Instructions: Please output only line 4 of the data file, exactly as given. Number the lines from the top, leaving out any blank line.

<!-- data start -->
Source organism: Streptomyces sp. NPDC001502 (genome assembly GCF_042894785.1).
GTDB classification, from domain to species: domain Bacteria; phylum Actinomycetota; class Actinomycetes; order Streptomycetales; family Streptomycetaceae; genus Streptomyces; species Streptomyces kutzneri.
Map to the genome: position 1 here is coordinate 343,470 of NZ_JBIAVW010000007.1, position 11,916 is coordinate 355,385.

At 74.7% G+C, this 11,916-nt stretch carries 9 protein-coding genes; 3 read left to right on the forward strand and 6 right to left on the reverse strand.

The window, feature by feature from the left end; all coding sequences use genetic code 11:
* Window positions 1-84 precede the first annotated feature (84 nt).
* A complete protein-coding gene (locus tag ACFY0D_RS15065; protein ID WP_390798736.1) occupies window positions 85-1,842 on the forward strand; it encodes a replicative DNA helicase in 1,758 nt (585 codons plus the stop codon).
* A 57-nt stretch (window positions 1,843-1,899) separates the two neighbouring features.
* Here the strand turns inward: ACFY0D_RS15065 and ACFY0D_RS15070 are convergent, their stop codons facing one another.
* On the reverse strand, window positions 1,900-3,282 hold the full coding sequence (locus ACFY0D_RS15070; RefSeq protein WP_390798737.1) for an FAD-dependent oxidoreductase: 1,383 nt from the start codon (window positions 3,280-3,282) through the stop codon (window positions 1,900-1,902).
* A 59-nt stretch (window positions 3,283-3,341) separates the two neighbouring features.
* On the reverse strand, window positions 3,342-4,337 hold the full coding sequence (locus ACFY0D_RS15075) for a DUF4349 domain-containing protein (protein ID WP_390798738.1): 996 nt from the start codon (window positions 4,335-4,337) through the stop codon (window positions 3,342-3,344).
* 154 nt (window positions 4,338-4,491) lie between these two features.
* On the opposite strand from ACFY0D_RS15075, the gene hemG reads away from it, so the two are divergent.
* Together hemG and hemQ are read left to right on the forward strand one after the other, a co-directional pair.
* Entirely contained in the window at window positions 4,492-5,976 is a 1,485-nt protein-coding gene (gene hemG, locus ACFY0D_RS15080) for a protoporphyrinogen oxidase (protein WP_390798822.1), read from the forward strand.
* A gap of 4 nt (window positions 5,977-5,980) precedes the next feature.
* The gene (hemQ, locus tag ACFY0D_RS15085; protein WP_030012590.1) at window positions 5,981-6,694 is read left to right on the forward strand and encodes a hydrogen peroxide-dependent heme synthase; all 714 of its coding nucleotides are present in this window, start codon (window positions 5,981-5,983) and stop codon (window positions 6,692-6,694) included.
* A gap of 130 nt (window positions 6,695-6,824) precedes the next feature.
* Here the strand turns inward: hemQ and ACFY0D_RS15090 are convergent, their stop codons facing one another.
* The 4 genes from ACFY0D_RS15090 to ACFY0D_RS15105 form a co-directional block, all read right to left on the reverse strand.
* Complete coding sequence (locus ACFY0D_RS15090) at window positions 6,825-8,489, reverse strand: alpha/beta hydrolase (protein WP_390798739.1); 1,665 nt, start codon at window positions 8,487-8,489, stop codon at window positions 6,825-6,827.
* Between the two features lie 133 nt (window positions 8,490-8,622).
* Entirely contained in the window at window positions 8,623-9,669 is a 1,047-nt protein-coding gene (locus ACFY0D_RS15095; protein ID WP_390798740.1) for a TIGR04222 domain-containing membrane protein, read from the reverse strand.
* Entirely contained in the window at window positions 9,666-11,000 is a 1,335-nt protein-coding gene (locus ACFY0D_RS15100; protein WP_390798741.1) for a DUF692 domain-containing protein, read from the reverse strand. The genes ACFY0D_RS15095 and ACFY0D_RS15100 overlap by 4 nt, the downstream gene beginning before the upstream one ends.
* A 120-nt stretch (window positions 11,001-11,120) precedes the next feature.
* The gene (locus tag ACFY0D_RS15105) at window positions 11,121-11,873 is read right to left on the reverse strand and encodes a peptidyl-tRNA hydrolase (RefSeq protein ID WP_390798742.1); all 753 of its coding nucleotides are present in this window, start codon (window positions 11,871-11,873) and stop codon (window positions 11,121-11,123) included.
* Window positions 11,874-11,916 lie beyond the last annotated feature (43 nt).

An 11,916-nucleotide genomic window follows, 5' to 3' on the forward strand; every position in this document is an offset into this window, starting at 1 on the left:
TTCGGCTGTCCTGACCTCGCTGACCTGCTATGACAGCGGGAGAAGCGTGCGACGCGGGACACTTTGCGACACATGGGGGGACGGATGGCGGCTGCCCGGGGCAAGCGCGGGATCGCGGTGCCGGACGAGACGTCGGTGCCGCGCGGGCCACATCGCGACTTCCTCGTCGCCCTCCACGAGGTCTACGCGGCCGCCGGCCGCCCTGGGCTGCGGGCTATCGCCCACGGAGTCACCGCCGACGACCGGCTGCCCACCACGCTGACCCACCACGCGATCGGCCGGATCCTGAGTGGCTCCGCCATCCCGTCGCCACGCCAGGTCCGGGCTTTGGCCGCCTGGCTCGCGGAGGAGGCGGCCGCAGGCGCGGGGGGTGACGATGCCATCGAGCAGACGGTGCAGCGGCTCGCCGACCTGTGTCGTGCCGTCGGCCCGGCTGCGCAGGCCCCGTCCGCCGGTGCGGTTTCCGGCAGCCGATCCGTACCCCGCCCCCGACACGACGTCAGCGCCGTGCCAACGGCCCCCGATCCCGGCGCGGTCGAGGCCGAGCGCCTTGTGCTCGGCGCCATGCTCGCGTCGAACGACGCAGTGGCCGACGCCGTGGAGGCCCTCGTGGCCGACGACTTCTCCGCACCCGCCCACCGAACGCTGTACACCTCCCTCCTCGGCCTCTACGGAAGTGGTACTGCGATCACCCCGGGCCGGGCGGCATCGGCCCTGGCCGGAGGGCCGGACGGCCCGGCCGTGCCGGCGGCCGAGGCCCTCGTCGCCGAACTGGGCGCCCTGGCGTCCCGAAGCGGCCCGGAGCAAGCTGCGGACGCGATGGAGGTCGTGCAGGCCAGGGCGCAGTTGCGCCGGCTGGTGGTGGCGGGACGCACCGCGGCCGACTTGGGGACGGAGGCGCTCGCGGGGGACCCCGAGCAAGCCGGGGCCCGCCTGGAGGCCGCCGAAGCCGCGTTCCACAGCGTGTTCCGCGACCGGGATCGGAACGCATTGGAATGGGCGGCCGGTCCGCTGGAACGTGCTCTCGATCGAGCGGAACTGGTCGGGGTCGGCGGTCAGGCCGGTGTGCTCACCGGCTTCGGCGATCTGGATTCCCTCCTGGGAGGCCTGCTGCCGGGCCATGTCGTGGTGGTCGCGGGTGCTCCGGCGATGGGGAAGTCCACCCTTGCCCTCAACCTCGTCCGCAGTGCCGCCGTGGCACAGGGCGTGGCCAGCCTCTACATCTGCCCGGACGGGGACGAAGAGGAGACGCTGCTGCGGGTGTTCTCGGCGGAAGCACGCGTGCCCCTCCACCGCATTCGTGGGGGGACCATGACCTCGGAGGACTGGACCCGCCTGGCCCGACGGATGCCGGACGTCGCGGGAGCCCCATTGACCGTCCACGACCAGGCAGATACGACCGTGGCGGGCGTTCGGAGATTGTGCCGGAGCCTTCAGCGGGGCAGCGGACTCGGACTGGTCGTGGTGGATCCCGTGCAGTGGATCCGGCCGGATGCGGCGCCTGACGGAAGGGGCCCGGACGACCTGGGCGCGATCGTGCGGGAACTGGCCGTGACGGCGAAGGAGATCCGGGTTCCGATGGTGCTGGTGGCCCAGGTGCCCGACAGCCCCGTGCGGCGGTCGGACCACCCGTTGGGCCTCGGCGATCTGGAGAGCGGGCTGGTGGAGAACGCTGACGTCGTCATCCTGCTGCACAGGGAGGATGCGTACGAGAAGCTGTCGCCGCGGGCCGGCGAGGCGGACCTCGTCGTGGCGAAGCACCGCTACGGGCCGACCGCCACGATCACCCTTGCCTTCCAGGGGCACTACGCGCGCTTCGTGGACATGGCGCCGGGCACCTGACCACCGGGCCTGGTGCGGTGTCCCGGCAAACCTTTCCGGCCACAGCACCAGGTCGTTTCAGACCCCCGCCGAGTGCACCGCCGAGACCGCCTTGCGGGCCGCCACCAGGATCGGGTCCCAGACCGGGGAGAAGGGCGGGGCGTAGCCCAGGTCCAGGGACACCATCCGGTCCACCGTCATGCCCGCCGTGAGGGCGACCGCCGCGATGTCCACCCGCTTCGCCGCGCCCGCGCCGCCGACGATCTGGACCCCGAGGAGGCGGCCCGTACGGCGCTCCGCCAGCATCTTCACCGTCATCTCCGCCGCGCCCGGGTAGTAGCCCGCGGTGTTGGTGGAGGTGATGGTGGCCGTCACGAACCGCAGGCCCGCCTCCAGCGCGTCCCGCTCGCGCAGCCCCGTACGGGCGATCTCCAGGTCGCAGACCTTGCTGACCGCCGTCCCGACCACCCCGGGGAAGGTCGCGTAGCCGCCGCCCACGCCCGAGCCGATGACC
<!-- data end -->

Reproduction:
At 74.7% G+C, this 11,916-nt stretch carries 9 protein-coding genes; 3 read left to right on the forward strand and 6 right to left on the reverse strand.